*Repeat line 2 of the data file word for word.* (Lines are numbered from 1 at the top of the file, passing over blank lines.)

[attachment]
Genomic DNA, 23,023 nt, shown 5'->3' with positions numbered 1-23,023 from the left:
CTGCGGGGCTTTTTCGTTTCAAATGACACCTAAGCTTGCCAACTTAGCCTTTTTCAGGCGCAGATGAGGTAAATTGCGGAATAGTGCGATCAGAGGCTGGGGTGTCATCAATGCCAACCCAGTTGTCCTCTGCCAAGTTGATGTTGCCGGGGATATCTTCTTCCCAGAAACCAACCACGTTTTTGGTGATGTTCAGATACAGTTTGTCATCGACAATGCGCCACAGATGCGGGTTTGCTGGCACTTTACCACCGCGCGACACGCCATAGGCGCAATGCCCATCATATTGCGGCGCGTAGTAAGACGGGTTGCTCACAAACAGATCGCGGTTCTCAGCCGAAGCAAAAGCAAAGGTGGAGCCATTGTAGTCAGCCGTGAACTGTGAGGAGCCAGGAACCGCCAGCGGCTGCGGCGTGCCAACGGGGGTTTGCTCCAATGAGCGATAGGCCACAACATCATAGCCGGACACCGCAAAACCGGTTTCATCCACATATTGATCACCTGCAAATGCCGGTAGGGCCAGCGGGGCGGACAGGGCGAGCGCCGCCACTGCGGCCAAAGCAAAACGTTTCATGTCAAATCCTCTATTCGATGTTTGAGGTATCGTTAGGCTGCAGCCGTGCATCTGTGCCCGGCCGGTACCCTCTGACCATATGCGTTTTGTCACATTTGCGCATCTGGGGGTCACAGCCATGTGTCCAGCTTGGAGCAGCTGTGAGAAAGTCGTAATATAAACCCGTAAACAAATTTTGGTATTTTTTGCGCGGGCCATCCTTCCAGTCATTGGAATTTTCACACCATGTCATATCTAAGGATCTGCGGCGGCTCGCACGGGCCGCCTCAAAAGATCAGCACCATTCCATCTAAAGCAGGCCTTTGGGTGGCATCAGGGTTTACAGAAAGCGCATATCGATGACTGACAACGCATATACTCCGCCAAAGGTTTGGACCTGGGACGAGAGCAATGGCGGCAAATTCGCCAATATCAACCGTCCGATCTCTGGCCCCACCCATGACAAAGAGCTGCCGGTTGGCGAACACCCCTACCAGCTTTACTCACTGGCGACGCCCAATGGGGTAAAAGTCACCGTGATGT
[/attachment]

CTGCGGGGCTTTTTCGTTTCAAATGACACCTAAGCTTGCCAACTTAGCCTTTTTCAGGCGCAGATGAGGTAAATTGCGGAATAGTGCGATCAGAGGCTGGGGTGTCATCAATGCCAACCCAGTTGTCCTCTGCCAAGTTGATGTTGCCGGGGATATCTTCTTCCCAGAAACCAACCACGTTTTTGGTGATGTTCAGATACAGTTTGTCATCGACAATGCGCCACAGATGCGGGTTTGCTGGCACTTTACCACCGCGCGACACGCCATAGGCGCAATGCCCATCATATTGCGGCGCGTAGTAAGACGGGTTGCTCACAAACAGATCGCGGTTCTCAGCCGAAGCAAAAGCAAAGGTGGAGCCATTGTAGTCAGCCGTGAACTGTGAGGAGCCAGGAACCGCCAGCGGCTGCGGCGTGCCAACGGGGGTTTGCTCCAATGAGCGATAGGCCACAACATCATAGCCGGACACCGCAAAACCGGTTTCATCCACATATTGATCACCTGCAAATGCCGGTAGGGCCAGCGGGGCGGACAGGGCGAGCGCCGCCACTGCGGCCAAAGCAAAACGTTTCATGTCAAATCCTCTATTCGATGTTTGAGGTATCGTTAGGCTGCAGCCGTGCATCTGTGCCCGGCCGGTACCCTCTGACCATATGCGTTTTGTCACATTTGCGCATCTGGGGGTCACAGCCATGTGTCCAGCTTGGAGCAGCTGTGAGAAAGTCGTAATATAAACCCGTAAACAAATTTTGGTATTTTTTGCGCGGGCCATCCTTCCAGTCATTGGAATTTTCACACCATGTCATATCTAAGGATCTGCGGCGGCTCGCACGGGCCGCCTCAAAAGATCAGCACCATTCCATCTAAAGCAGGCCTTTGGGTGGCATCAGGGTTTACAGAAAGCGCATATCGATGACTGACAACGCATATACTCCGCCAAAGGTTTGGACCTGGGACGAGAGCAATGGCGGCAAATTCGCCAATATCAACCGTCCGATCTCTGGCCCCACCCATGACAAAGAGCTGCCGGTTGGCGAACACCCCTACCAGCTTTACTCACTGGCGACGCCCAATGGGGTAAAAGTCACCGTGATGT